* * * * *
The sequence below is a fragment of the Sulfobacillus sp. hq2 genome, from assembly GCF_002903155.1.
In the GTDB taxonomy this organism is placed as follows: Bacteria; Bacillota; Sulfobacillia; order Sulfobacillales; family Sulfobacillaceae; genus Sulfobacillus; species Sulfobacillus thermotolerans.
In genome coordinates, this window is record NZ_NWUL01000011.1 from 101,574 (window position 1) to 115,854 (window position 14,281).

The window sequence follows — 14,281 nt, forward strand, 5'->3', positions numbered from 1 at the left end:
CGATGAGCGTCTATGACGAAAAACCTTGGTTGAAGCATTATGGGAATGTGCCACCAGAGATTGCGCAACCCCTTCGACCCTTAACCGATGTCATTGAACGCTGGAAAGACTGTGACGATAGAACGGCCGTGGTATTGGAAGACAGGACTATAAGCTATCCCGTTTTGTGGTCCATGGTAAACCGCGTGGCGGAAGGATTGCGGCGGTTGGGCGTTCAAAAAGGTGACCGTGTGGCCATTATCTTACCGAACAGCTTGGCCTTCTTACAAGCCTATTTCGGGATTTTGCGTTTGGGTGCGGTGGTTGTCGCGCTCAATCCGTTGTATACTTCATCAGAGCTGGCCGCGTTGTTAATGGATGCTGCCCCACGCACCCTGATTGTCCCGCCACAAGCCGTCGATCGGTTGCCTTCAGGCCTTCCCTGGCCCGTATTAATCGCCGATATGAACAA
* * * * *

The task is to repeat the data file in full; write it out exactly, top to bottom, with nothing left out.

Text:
The sequence below is a fragment of the Sulfobacillus sp. hq2 genome, from assembly GCF_002903155.1.
In the GTDB taxonomy this organism is placed as follows: Bacteria; Bacillota; Sulfobacillia; order Sulfobacillales; family Sulfobacillaceae; genus Sulfobacillus; species Sulfobacillus thermotolerans.
In genome coordinates, this window is record NZ_NWUL01000011.1 from 101,574 (window position 1) to 115,854 (window position 14,281).

The window sequence follows — 14,281 nt, forward strand, 5'->3', positions numbered from 1 at the left end:
CGATGAGCGTCTATGACGAAAAACCTTGGTTGAAGCATTATGGGAATGTGCCACCAGAGATTGCGCAACCCCTTCGACCCTTAACCGATGTCATTGAACGCTGGAAAGACTGTGACGATAGAACGGCCGTGGTATTGGAAGACAGGACTATAAGCTATCCCGTTTTGTGGTCCATGGTAAACCGCGTGGCGGAAGGATTGCGGCGGTTGGGCGTTCAAAAAGGTGACCGTGTGGCCATTATCTTACCGAACAGCTTGGCCTTCTTACAAGCCTATTTCGGGATTTTGCGTTTGGGTGCGGTGGTTGTCGCGCTCAATCCGTTGTATACTTCATCAGAGCTGGCCGCGTTGTTAATGGATGCTGCCCCACGCACCCTGATTGTCCCGCCACAAGCCGTCGATCGGTTGCCTTCAGGCCTTCCCTGGCCCGTATTAATCGCCGATATGAACAA